The liturgy of the Eucharist now stands in a “vernacular” form ordered by committees whose relation to the English language has much of the dead character of a computer’s. Minus the oral dimension of colloquial idiom and rhythms, the vernacular can be a wasteland and a spiritual desert. The rhythms of the Latin Mass were easygoing and permitted a good deal of meditation; the vernacular pace is more intense with far less opportunity for meditation (ibid., 110).

The final quote that I have collected is very interesting because it affirms McLuhan’s great faith in the Church, but at the same time shows his need to take a swipe at it to improve it:

The Catholic Church does not depend on human wisdom or human strategies for survival. All the best intentions in the world cannot destroy the Catholic Church! It is indestructible, even as a human institution. It may once again undergo a terrible persecution and so on. But that’s probably what it needs (ibid., p. 58).


Marchand, Philip. 1989. Marshall McLuhan: The Medium and the Messenger. Toronto: Random House.

McLuhan, Corrine. 1988. A McLuhan Symposium. Antigonish Review 74-75: 118.

McLuhan, Marshall. 1944. “The Analogical Mirrors.” The Kenyon Review, Vol. 6, No. 3 (Summer), pp. 322-332.

_________________1951b. “Joyce, Aquinas, and the Poetic Process.” Renascence, 4(1): 3-11 (Fall).

_________________1970c. “The Ciceronian Program in Pulpit and in Literary Criticism.” Renaissance and Reformation 7(1): 3-7.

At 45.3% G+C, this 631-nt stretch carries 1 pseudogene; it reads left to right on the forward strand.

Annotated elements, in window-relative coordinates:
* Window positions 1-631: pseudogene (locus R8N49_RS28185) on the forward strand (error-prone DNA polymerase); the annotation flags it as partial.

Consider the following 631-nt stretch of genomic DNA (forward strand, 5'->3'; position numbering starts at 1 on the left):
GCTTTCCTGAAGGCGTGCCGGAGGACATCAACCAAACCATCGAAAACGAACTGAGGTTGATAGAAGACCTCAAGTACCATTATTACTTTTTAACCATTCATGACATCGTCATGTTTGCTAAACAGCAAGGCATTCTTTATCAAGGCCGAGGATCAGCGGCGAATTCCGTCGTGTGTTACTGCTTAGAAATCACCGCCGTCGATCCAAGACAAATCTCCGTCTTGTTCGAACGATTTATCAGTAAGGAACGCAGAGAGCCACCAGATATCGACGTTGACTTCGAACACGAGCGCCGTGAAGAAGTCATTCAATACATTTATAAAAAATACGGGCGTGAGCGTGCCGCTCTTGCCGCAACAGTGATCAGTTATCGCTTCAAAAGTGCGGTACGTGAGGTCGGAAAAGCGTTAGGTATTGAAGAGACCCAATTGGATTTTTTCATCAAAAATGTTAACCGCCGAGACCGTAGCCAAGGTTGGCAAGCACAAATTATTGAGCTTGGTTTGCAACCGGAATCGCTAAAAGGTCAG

_________. 1999. The Medium and The Light: Reflections on Religion. Eric McLuhan and Jacek Szklarek (eds). Toronto: Stoddart.

McLuhan, Marshall, and Robert K. Logan. 1977. “Alphabet, Mother of Invention.” Et Cetera 34 (4): 373-83.

Molinaro, Matie, Corrine McLuhan, and William Toye (eds). 1987. Letters of Marshall McLuhan. Toronto: Oxford University Press.

Stearn, Gerald E. 1967. “Conversations with McLuhan.” Encounter, June 1967, pp. 50-57.


Note: Adapted from a presentation given at the McLuhan: Social Media Between Faith and Learning at The University of St. Michael’s College in the University of Toronto September 21, 2012 & September 22, 2012.

(Photo Credit: Public Domain)

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About the Contributor

Robert Logan

Robert K. Logan
Robert K. Logan is a Fellow of the University of St. Michael's College, an emeritus professor of physics still teaching his course The Poetry of Physics and Chief Scientist of the sLab at OCAD University. Bob worked with and published with Marshall McLuhan from 1974 to 1980.